As a small-to-mid-size business, your goals are to drive revenue and grow your business as efficiently as possible. Before even launching any digital marketing initiatives, it is crucial that your website and landing page are as up to par as possible. We want to make sure that we deliver a great experience for users who come onto your website. If you’re going to spend money to get people to your site, you need to give yourself the best possible chance of converting that traffic.

In part 1 of my two-part blog series, I’ll focus on some of the basics & best practices of a good website; we’ll cover landing pages (and the difference between websites in general and landing pages specifically) in part 2.

When a user comes to your site, there are some key takeaways they are often looking for:

1. What exactly is your product/service?

2. How can I benefit from it?

3. How can I trust that this is the right company for me to purchase this product or service?

4. How much does the product/service cost?

5. What is the quality of this product/service?

Best practices for your website

When creating your overall website, there are some best practices we should always put in place to answer the above:

1. Use simple navigation: In order for users to get their questions answered, we have to make it as easy as possible to navigate throughout the site. Users should be able to access the pages of your site within a click and find what they are looking for in under 20 seconds. If it’s going to take a user too long to get what they need, they will bounce off the site.

sample_navigation

2. Include a Product or Services page: Make sure you have a specific page that provides the user with details of the product or service. This page should be able to provide “researchers” with all of the info they need to be fully informed about the product/service. Those who walk into this page should have all of their questions answered (from product/service specs to pricing).

product_page

3. Offer multiple formats of content: Content shouldn’t only be thought of as text. We live in a world where everyone has their own preference of how they learn about a product or service. Incorporate visuals of the product to give the visitor an idea of what the overall user experience of the product might be, or to help them understand the different details of the look and feel of the product. Incorporate video where it makes sense; some users prefer listening/watching over reading. By providing users with multiple content options, we are able to accommodate every audience’s preference.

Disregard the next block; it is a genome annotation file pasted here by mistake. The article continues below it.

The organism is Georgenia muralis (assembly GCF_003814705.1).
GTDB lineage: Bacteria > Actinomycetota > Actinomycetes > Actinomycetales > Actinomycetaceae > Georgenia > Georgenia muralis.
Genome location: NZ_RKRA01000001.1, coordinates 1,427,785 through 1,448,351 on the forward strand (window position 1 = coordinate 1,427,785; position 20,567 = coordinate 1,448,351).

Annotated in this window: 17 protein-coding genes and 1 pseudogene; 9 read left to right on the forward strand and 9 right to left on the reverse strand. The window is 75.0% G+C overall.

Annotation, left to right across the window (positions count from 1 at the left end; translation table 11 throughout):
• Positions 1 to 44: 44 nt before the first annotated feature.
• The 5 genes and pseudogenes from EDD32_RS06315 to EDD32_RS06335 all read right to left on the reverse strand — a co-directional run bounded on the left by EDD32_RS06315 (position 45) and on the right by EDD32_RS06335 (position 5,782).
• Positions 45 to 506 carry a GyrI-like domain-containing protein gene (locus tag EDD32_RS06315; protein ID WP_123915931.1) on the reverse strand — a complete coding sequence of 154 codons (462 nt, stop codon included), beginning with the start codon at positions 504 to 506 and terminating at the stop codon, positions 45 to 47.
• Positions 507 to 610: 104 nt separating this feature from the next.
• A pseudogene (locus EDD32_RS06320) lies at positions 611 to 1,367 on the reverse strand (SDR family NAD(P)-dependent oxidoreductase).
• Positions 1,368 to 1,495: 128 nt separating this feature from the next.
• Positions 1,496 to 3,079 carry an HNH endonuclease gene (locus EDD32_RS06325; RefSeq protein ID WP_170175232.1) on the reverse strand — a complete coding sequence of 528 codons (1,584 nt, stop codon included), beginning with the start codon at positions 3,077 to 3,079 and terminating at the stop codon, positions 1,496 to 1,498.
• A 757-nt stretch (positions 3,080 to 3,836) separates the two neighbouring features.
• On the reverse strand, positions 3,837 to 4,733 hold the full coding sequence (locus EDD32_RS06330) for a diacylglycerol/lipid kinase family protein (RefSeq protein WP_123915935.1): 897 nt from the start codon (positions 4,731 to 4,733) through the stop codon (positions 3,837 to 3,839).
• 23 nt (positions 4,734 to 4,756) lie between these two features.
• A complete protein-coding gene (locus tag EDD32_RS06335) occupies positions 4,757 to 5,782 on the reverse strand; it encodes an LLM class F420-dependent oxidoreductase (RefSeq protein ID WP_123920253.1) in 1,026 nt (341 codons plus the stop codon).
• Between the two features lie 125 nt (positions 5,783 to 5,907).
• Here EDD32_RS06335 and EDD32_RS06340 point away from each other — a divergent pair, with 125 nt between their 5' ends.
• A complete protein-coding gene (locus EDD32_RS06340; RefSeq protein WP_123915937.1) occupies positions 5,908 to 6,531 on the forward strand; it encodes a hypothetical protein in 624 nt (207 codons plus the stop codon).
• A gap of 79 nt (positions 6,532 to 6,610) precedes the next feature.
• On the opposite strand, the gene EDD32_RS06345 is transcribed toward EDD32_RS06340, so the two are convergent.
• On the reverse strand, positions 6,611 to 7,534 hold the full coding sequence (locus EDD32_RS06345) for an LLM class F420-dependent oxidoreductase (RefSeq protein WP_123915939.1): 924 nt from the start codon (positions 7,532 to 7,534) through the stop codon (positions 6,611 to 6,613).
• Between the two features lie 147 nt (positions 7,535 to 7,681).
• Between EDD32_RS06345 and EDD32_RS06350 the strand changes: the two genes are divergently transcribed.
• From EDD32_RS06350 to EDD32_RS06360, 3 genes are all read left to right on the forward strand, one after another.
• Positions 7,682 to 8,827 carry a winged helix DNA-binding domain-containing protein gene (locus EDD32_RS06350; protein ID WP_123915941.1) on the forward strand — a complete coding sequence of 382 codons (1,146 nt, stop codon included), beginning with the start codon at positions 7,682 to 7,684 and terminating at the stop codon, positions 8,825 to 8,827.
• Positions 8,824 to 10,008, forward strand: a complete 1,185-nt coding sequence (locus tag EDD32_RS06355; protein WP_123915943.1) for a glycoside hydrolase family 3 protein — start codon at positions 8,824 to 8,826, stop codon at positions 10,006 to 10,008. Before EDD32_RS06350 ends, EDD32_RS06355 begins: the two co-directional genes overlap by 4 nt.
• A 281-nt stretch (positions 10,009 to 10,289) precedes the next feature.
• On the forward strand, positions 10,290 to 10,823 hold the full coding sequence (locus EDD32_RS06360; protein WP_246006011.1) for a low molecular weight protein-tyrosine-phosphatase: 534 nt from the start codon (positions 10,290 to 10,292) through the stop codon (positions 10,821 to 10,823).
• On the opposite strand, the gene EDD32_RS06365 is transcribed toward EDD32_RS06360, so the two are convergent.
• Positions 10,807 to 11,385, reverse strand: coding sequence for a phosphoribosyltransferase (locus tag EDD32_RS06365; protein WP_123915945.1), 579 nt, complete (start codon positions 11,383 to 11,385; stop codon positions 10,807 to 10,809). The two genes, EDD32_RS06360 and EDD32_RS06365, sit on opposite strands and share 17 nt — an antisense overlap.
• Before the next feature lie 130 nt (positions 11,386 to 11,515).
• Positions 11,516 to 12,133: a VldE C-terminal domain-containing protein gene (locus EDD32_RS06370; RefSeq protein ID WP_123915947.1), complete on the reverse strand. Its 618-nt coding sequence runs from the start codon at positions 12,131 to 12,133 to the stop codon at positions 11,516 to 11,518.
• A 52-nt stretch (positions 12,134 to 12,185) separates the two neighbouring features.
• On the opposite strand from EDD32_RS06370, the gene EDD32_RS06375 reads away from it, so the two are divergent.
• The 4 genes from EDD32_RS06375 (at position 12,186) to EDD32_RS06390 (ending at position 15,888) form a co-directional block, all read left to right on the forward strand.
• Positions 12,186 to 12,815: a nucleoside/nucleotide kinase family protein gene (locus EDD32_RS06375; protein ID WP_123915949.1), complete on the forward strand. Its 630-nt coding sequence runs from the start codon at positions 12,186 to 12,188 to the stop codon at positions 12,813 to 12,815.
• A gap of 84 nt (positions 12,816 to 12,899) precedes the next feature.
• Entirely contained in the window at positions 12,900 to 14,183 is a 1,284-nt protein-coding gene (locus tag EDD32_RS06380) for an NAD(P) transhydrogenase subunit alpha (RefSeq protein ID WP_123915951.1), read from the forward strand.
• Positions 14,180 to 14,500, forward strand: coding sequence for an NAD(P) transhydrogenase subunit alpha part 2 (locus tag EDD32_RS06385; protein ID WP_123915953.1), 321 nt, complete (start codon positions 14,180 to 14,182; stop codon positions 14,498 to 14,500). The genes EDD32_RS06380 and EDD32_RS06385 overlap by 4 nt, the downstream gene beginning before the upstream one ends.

video_content

4. Make your site responsive: About 75% of mobile smartphone users access the web (do we need a reference for that %? http://techcrunch.com/2015/01/12/80-of-all-online-adults-now-own-a-smartphone-less-than-10-use-wearables/). We want to make sure that those who go to your website are able to decipher what’s going on and capture key information. If people can’t access what they need easily from your site, then they will bounce and head over to a competitor with a mobile-friendly page.

mobile responsive

5. Include a call to action on every page: When users are learning about your product and researching throughout your site, we want to make it as easy as possible for them to convert. By having the call to action with the next step in the funnel (lead form/purchase, etc.) on each page, we make it super-simple for them to move to the next step once they have determined this is the right product/service for them.

5.CTA-Examplespage 5.CTA-homepage

6. Establish credibility: It’s often hard for people to pull out their credit card or provide personal information to a company that is new to them. In order to gain their trust, make sure to include testimonials, quotes from major publications, and a roster of your clients/customers (if they are well -known brands) to help establish credibility and trust.

credibility_2

7. Include a thank you page: After a user converts, we want to confirm with them that the action (purchase/sign-up, etc.) has been registered. In addition to that, thank-you pages are an opportunity to relay additional messaging that can help our business; for example, we should include links to social media as those give the users an opportunity to stay connected to the brand after they convert.

thank_you_page-social_badges_at_bottom

Stay tuned for part 2, when I’ll discuss best practices for landing pages.

Leave a Comment

Sana Ansari
Sana Ansari, General Manager of 3Q Accelerate , has worked in digital marketing since 2009, with stints at QuinStreet and Accenture preceding her tenure at 3Q. Sana has worked with a range of clients, from SMBs to enterprise accounts, helping companies make exponential revenue gains and driving profitable spend in verticals including insurance, travel, and eCommerce. Sana's expertise in SEM, the Google Display Network, landing page optimization, copy and creative optimization, remarketing, and driving lead quality has been fueled by a data-centric methodology reinforced in all of her team members. In her time at 3Q, she has been responsible for driving some of the agency's greatest success stories, taking companies with limited budgets and big ideas and turning them into names familiar across the country.